By Deborah L. Rhode
In Parallel Times, Brent Staples describes one of his early strategies for coping with racial stereotypes while a graduate student at the University of Chicago. As a large African American male living in a high crime neighborhood, Staples became aware of the anxiety that he triggered among white residents. To avoid problems, he began ?going out of his way onto side streets to spare [other individuals] the sense that they were being stalked.? When that proved too inconvenient, Staples discovered another solution: whistling Vivaldi.
So too, many law students and faculty have developed the metaphorical equivalent of whistling the classics. The burden of change often has been on ?outsiders,? rather than on the institutions that have failed adequately to accommodate them. Honest discussions of that problem in today?s political climate are extremely difficult, and risk leaving everyone uncomfortable or unsatisfied. After multiple discarded drafts of this column, I almost retreated into a safer subject. With a topic like ?The Challenges of Technology for Legal Education,? I too could strike up Vivaldi.
Yet avoiding discussion of the problem won?t advance its solution. Although law schools have made considerable progress over the last two decades on diversity-related issues, recent research underscores the difficulties still confronting many women, men of color, gay and lesbian students, and other traditionally disadvantaged groups. 1 While these studies indicate significant variations among law schools, the findings, taken together, suggest reason for continued concern.
Recent legislative and judicial restrictions on affirmative action have refocused our attention on diversity-related issues in student admissions and faculty appointments. But such issues have not assumed equal prominence in other aspects of law school policy. Most institutions still confront major challenges along two dimensions worth highlighting here. One involves the marginalization of diversity-related topics in classroom teaching. Another concerns the silencing and harassing conduct that prevent communities in which diversity is truly valued.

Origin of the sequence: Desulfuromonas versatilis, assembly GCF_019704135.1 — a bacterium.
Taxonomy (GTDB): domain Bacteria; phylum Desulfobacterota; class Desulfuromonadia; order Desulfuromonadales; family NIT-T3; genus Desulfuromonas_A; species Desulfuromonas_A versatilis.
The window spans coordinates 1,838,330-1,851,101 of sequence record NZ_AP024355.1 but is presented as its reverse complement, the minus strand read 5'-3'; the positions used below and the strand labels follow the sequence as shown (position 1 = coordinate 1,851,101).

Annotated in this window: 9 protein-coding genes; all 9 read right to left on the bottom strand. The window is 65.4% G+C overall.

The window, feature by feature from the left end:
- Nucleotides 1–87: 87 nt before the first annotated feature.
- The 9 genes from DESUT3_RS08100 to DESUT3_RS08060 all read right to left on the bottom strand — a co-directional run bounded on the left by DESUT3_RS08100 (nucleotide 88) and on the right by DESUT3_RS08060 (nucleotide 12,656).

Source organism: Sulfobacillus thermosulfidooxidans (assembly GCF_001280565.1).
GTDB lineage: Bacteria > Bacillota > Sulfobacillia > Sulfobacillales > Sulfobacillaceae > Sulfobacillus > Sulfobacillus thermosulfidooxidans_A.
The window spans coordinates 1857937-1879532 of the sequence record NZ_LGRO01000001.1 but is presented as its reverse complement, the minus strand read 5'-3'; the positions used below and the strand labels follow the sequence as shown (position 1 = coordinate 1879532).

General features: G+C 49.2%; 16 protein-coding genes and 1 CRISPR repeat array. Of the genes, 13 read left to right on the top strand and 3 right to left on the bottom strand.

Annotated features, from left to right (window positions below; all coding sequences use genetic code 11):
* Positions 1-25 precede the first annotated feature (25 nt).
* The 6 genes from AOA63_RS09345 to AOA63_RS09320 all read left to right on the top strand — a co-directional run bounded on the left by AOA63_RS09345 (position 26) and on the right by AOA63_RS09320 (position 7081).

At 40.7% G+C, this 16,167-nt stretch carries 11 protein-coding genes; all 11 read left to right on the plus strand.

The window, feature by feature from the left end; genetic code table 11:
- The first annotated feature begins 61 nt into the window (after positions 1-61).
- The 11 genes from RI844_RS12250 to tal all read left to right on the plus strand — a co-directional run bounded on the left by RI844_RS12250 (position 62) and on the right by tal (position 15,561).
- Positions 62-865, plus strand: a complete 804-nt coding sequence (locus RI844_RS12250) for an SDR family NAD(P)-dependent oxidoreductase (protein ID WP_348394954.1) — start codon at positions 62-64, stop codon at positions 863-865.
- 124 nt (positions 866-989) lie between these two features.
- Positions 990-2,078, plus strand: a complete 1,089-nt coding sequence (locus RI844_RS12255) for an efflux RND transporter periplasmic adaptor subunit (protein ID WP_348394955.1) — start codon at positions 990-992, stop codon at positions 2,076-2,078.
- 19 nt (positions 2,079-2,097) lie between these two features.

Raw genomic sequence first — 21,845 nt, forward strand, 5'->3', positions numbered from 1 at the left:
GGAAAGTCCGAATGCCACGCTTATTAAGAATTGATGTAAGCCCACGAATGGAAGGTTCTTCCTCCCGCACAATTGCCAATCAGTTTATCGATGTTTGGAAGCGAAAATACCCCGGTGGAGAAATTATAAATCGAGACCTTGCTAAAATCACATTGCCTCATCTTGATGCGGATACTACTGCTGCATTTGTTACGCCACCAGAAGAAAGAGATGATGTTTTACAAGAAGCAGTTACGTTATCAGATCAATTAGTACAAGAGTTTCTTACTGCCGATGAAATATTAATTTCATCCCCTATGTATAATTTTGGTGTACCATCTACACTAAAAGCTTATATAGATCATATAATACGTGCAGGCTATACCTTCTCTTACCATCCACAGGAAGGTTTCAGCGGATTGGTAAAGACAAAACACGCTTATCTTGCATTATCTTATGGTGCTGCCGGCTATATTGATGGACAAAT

Such communities require respect for perspectives from all points of the political spectrum. In many law schools, traditionally subordinate groups are not the only ones whose members are silenced. Concerns about political correctness also stifle those with conservative and moderate views. Students from all backgrounds who feel suppressed sometimes retaliate in kind, which both perpetuates the problem and chills discussion of its dynamics.
The difficulties we face are not unique to legal education and they are not readily solved. But one purpose of organizations like the Association of American Law Schools is to help us meet the challenges remaining. Despite the divisiveness of these issues, legal educators generally share a common goal: to create institutions in which diversity of all kinds commands support, and members share a commitment to tolerance, equality, and mutual respect.
Recent studies of diversity issues by bar associations, legal scholars, and Law School Admission Council researchers reveal certain common patterns. One involves the failure to address topics involving race, class, gender, and sexual orientation in the core curriculum. The coverage that does occur often looks like an afterthought: a brief digression from the ?real? subject. Some professors exclude topics that are of obvious importance, such as rape, domestic violence, same-sex marriage, or racist speech, because the issues appear too volatile.